James Chambers

Hertz Fellow: James Chambers
School

Georgia Institute of Technology

Area of Study

Mechanical Engineering

Fellowship Years

1990 - 1994

James (Jim) Chambers, PhD, is the associate dean for research and graduate studies and associate professor of mechanical engineering as well as a senior research scientist with the National Center for Physical Acoustics (NCPA) at the University of Mississippi. In 1994, he joined the University of Mississippi as a postdoctoral research associate with the NCPA, and was interim lab director of NCPA from 2010-2012. Jim obtained a BS in mechanical engineering, summa cum laude, (’90); and PhD in mechanical engineering (’94) from The Georgia Institute of Technology. He was a Hertz Fellow, and an E.I. DuPont Fellow while a graduate student.

Jim's areas of expertise include the development of acoustic hardware and measurement techniques for monitoring sediment transport as well as to improve aquaculture applications. Additional areas of expertise include experimental, theoretical and computational analysis of outdoor sound propagation, including traffic noise, blast waves, and sonic boom propagation as well as the interaction of sound with porous media. Additional areas of research include the propagation of sound over irregular or rough terrain, the influence of turbulence on propagation and the use of recycled fibrous materials as potential noise control materials. He has received funding from the USDA, USGS, Southern Regional Aquaculture Center, DOT, AZDOT, Department of the Interior, US Army Research Office, US Army Research Laboratory and Fibre Craft Inc.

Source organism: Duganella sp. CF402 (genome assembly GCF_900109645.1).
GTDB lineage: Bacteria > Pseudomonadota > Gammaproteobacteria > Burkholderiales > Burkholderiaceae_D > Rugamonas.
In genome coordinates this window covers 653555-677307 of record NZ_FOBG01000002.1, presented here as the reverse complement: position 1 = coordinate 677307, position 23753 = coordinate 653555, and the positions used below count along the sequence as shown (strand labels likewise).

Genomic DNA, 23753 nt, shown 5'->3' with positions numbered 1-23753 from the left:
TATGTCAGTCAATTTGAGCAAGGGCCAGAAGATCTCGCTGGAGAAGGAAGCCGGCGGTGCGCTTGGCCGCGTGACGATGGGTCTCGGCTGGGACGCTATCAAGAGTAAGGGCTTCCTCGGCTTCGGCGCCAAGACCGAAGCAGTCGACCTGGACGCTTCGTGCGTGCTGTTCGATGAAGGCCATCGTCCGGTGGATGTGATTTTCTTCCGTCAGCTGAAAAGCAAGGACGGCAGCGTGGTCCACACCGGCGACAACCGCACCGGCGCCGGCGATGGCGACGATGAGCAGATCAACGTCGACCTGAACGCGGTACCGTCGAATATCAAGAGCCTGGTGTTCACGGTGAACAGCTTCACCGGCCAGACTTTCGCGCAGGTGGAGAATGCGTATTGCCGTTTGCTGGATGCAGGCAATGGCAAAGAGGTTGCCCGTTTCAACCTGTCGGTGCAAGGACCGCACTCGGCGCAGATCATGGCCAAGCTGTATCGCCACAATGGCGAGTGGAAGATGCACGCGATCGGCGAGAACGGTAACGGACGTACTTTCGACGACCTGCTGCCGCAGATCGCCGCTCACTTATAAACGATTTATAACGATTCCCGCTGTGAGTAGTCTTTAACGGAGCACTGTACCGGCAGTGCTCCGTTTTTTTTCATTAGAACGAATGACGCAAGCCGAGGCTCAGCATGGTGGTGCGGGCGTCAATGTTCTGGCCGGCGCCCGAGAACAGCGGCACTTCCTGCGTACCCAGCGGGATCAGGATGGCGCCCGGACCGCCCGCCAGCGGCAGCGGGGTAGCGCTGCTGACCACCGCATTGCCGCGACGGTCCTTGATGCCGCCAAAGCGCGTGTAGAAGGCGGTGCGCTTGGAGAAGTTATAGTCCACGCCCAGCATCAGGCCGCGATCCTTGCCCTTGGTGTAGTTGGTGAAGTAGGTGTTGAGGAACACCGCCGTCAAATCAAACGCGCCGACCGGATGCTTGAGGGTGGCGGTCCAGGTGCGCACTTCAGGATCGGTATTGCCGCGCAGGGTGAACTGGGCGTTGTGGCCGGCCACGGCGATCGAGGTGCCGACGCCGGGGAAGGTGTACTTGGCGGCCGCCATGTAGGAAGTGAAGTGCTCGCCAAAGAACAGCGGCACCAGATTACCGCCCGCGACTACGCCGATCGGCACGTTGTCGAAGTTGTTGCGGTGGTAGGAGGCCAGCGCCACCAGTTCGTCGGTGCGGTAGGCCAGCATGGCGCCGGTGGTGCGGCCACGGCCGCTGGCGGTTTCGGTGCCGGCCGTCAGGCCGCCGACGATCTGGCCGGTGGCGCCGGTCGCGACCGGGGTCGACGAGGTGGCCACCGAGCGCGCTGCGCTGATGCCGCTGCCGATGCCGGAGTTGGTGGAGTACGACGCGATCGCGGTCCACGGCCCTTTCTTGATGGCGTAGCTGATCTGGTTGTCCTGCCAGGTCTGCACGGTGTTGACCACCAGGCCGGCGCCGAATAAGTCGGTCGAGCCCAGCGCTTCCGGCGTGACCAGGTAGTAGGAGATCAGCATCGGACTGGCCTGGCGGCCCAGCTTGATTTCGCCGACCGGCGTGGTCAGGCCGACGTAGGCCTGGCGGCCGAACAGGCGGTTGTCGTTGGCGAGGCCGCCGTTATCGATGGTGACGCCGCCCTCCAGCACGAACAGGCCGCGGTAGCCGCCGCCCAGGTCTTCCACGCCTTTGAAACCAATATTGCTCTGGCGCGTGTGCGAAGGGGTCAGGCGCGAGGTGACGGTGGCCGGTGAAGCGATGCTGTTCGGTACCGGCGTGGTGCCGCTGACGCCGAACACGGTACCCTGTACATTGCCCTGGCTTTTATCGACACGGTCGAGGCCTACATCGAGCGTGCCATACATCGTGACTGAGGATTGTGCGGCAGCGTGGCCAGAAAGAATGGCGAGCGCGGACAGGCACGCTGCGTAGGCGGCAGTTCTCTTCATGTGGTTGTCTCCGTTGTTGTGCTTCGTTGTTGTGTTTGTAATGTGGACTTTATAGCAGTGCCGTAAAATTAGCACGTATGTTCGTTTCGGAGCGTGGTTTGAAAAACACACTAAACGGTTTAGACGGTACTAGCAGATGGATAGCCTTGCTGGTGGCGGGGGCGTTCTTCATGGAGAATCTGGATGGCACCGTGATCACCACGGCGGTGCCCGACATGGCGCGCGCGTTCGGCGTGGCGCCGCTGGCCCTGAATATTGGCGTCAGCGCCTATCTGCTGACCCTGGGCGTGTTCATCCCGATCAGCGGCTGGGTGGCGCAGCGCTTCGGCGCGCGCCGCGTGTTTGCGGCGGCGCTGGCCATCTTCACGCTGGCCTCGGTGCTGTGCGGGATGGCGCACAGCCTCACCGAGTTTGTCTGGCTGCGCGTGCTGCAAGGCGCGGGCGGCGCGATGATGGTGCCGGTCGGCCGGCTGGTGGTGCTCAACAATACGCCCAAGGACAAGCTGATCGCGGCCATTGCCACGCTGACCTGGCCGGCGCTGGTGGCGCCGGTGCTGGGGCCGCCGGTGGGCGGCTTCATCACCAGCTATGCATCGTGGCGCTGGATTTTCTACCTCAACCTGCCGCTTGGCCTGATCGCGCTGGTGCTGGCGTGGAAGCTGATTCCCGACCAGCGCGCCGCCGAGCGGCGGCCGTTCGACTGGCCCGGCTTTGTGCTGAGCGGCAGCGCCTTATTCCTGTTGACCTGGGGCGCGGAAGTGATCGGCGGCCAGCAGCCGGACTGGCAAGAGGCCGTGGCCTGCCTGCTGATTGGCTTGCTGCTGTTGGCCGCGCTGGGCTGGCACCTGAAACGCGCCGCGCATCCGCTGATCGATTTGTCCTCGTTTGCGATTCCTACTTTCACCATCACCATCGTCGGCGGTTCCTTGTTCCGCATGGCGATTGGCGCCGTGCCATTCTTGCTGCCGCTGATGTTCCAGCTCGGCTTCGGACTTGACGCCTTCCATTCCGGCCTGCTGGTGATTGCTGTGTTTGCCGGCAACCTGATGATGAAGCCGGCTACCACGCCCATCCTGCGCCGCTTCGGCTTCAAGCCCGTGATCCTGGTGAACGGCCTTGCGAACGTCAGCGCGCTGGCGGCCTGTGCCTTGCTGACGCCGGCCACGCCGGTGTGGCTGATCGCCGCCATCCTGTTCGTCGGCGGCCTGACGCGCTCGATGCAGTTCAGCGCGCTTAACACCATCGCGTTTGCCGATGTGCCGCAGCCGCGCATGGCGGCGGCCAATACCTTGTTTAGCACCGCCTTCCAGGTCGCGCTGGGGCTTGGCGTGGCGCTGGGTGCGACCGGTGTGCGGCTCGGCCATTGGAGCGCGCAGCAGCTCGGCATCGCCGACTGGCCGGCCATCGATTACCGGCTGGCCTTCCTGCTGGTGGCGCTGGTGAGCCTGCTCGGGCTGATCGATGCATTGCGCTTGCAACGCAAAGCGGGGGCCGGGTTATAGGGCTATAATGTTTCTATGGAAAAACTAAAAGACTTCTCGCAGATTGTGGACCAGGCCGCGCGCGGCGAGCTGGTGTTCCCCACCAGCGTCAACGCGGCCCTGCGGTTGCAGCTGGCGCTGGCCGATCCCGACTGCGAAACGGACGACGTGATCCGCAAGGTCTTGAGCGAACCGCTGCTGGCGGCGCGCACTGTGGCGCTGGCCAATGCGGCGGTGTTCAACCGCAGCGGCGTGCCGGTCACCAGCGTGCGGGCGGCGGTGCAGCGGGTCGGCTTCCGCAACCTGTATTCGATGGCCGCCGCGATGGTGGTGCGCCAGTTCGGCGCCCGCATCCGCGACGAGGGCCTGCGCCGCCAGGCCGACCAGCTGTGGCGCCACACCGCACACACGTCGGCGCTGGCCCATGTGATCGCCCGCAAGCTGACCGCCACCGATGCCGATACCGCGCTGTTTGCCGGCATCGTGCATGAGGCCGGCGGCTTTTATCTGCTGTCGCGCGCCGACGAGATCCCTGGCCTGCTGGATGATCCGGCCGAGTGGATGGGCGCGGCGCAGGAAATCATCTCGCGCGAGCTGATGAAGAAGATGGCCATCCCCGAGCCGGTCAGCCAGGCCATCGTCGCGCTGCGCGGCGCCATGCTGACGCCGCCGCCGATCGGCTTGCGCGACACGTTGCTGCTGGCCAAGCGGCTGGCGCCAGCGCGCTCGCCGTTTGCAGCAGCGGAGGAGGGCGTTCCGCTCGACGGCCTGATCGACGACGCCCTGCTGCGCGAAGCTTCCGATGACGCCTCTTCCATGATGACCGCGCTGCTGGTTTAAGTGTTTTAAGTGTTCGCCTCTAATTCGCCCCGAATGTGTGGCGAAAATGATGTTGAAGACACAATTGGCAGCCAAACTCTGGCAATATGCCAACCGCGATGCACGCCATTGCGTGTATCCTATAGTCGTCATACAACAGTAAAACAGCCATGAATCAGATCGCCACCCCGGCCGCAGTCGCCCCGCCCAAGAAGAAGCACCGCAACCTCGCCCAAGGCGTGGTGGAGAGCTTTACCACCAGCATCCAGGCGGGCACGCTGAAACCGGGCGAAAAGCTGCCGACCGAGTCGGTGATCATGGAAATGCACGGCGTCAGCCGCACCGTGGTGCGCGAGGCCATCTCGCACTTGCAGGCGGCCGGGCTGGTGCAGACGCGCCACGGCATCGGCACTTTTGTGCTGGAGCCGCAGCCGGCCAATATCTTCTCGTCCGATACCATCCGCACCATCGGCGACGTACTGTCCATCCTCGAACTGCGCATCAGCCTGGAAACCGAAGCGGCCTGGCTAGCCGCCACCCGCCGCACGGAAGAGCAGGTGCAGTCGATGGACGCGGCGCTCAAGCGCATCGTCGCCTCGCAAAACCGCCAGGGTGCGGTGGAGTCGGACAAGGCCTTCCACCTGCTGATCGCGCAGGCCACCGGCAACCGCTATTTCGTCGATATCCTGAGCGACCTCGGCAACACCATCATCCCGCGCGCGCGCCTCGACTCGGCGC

Jim is a member of: The Acoustical Society of America, The American Society of Mechanical Engineers, Sigma Xi, Phi Kappa Phi, Tau Beta Pi, and Pi Tau Sigma. He has reviewed papers for multiple scientific journals including the Journal of the Acoustical Society of America, Noise Control Engineering Journal, North American Journal of Aquaculture, Acta Acustica united with Acustica, and has been actively involved in organizing and chairing technical sessions at numerous scientific conferences. In addition, he has served on numerous scientific panels including the RCC-SMSG-SAM sensor group for the US Army, NATO Task Group 25 (Acoustics), the Acoustics Experts Working Group for the National Signatures Program and the working group on noise at the Transportation Research Board's conference on Environmental Research Needs in Transportation.

Thesis:

1994 - Scale Model Experiments on the Diffraction and Scattering of Sound by Geometrical Step Discontinuities and Curved Rough Surfaces